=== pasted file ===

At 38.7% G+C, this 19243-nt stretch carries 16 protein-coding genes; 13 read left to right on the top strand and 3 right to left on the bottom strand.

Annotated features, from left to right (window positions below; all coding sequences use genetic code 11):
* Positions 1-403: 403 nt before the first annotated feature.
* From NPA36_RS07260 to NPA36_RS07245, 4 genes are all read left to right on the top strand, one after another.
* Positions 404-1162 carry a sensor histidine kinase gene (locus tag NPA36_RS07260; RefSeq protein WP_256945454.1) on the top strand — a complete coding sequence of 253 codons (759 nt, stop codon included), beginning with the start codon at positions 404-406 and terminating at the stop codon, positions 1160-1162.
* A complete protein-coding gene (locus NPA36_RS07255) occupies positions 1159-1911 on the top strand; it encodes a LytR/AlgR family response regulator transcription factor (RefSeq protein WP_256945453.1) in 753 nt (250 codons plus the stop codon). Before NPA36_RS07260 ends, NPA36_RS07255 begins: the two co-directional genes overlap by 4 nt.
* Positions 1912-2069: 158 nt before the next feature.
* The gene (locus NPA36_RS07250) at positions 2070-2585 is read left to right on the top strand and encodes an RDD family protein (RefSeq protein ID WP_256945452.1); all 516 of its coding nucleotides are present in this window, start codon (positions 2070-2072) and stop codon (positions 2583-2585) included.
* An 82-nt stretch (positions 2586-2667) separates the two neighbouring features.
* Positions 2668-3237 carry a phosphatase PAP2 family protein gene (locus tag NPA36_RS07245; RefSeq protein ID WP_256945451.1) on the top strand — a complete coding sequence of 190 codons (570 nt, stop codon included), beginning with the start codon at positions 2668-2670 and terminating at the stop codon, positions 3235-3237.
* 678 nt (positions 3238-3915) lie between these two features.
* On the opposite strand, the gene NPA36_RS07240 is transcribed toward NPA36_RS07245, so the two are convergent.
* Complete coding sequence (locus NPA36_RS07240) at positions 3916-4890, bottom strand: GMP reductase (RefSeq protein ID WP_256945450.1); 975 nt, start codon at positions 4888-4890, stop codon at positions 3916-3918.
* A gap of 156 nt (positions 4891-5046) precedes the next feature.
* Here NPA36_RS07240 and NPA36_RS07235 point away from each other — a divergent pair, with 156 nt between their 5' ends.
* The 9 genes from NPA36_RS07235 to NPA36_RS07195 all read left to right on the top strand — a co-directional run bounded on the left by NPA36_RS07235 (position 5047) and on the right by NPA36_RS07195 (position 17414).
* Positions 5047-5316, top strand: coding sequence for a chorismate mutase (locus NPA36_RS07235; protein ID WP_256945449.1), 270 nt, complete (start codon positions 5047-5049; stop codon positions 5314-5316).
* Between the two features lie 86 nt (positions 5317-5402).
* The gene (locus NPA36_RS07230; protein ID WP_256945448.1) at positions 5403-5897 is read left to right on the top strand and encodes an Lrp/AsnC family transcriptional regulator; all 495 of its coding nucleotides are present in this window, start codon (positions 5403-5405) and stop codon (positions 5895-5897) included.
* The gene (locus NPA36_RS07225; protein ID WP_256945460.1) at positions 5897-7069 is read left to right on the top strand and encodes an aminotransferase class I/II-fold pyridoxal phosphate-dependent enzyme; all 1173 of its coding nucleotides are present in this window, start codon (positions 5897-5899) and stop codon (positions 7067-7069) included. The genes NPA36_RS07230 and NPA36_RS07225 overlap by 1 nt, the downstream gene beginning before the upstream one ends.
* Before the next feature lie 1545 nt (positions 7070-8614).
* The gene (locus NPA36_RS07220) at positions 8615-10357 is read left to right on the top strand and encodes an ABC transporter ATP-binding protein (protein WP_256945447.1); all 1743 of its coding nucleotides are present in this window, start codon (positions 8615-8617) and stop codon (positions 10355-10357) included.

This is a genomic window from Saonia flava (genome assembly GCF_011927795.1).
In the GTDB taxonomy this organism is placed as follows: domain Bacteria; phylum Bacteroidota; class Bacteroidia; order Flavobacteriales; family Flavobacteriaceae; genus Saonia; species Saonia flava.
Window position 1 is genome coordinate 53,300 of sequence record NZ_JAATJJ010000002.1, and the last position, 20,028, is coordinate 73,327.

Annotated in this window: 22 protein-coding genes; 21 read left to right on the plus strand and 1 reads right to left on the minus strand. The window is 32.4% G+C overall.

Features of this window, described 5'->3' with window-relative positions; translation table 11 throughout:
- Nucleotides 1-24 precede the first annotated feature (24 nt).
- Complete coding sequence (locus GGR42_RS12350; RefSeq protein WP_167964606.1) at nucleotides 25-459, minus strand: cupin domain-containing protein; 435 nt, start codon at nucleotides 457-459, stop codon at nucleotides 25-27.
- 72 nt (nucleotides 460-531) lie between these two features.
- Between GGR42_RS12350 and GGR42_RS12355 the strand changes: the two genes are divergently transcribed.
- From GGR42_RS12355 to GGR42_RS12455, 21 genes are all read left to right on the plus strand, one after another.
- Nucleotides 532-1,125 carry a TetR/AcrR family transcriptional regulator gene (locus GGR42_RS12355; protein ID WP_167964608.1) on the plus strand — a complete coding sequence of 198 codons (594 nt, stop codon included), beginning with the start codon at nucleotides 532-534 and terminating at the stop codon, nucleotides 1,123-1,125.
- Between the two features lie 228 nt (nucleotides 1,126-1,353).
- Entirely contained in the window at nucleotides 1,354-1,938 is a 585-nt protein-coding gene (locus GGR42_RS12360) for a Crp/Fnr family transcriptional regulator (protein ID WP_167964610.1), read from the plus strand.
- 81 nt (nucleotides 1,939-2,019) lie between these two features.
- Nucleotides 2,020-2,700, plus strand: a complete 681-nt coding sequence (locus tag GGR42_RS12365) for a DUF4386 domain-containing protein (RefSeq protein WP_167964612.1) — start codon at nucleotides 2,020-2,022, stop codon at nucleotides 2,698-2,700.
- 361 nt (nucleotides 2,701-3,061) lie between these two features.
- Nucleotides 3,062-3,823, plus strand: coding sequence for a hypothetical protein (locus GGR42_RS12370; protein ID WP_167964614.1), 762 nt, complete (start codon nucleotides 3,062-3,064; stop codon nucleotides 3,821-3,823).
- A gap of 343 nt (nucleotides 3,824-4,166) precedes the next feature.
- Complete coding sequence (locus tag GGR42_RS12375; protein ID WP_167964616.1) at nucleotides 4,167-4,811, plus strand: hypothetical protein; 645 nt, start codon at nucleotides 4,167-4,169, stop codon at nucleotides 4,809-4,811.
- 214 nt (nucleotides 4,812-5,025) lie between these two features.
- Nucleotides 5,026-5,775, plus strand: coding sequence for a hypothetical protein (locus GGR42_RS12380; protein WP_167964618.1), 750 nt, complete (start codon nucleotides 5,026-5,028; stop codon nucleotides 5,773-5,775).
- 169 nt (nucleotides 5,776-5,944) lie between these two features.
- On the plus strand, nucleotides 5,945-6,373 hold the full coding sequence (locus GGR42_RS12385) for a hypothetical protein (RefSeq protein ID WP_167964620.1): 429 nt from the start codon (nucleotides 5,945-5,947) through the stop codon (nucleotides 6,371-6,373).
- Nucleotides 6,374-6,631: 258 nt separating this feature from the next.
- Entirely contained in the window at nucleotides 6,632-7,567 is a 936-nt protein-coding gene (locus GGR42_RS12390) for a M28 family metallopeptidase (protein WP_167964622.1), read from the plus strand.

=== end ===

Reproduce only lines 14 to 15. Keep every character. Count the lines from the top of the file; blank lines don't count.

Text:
* A gap of 156 nt (positions 4891-5046) precedes the next feature.
* Here NPA36_RS07240 and NPA36_RS07235 point away from each other — a divergent pair, with 156 nt between their 5' ends.